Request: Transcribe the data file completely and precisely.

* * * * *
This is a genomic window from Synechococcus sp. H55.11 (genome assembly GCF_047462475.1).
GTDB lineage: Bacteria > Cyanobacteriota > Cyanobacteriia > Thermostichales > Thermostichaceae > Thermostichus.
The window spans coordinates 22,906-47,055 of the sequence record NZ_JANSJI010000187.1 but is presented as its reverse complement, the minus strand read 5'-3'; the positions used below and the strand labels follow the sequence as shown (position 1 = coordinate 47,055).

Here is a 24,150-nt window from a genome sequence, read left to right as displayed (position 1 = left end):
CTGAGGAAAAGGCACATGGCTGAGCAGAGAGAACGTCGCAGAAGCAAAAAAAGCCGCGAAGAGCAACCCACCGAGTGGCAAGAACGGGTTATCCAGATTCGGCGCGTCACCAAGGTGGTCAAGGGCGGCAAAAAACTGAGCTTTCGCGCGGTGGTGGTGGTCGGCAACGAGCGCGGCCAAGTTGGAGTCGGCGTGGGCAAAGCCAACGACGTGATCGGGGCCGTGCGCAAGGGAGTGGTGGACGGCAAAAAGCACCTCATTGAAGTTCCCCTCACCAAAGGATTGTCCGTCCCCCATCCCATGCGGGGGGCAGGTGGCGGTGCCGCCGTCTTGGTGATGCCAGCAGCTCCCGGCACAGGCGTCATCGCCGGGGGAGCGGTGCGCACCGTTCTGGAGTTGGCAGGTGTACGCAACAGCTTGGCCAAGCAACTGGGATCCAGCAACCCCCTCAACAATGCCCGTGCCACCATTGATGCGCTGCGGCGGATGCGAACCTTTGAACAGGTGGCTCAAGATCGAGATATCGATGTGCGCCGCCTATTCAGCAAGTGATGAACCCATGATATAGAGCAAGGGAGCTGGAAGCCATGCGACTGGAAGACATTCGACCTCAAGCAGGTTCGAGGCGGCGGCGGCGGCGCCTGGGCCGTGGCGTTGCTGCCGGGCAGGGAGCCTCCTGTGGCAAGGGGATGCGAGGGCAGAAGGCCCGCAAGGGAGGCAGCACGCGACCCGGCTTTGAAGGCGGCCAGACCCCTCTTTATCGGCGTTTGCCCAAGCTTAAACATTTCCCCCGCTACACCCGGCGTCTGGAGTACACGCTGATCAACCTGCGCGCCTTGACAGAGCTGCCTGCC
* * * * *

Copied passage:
This is a genomic window from Synechococcus sp. H55.11 (genome assembly GCF_047462475.1).
GTDB lineage: Bacteria > Cyanobacteriota > Cyanobacteriia > Thermostichales > Thermostichaceae > Thermostichus.
The window spans coordinates 22,906-47,055 of the sequence record NZ_JANSJI010000187.1 but is presented as its reverse complement, the minus strand read 5'-3'; the positions used below and the strand labels follow the sequence as shown (position 1 = coordinate 47,055).

Here is a 24,150-nt window from a genome sequence, read left to right as displayed (position 1 = left end):
CTGAGGAAAAGGCACATGGCTGAGCAGAGAGAACGTCGCAGAAGCAAAAAAAGCCGCGAAGAGCAACCCACCGAGTGGCAAGAACGGGTTATCCAGATTCGGCGCGTCACCAAGGTGGTCAAGGGCGGCAAAAAACTGAGCTTTCGCGCGGTGGTGGTGGTCGGCAACGAGCGCGGCCAAGTTGGAGTCGGCGTGGGCAAAGCCAACGACGTGATCGGGGCCGTGCGCAAGGGAGTGGTGGACGGCAAAAAGCACCTCATTGAAGTTCCCCTCACCAAAGGATTGTCCGTCCCCCATCCCATGCGGGGGGCAGGTGGCGGTGCCGCCGTCTTGGTGATGCCAGCAGCTCCCGGCACAGGCGTCATCGCCGGGGGAGCGGTGCGCACCGTTCTGGAGTTGGCAGGTGTACGCAACAGCTTGGCCAAGCAACTGGGATCCAGCAACCCCCTCAACAATGCCCGTGCCACCATTGATGCGCTGCGGCGGATGCGAACCTTTGAACAGGTGGCTCAAGATCGAGATATCGATGTGCGCCGCCTATTCAGCAAGTGATGAACCCATGATATAGAGCAAGGGAGCTGGAAGCCATGCGACTGGAAGACATTCGACCTCAAGCAGGTTCGAGGCGGCGGCGGCGGCGCCTGGGCCGTGGCGTTGCTGCCGGGCAGGGAGCCTCCTGTGGCAAGGGGATGCGAGGGCAGAAGGCCCGCAAGGGAGGCAGCACGCGACCCGGCTTTGAAGGCGGCCAGACCCCTCTTTATCGGCGTTTGCCCAAGCTTAAACATTTCCCCCGCTACACCCGGCGTCTGGAGTACACGCTGATCAACCTGCGCGCCTTGACAGAGCTGCCTGCC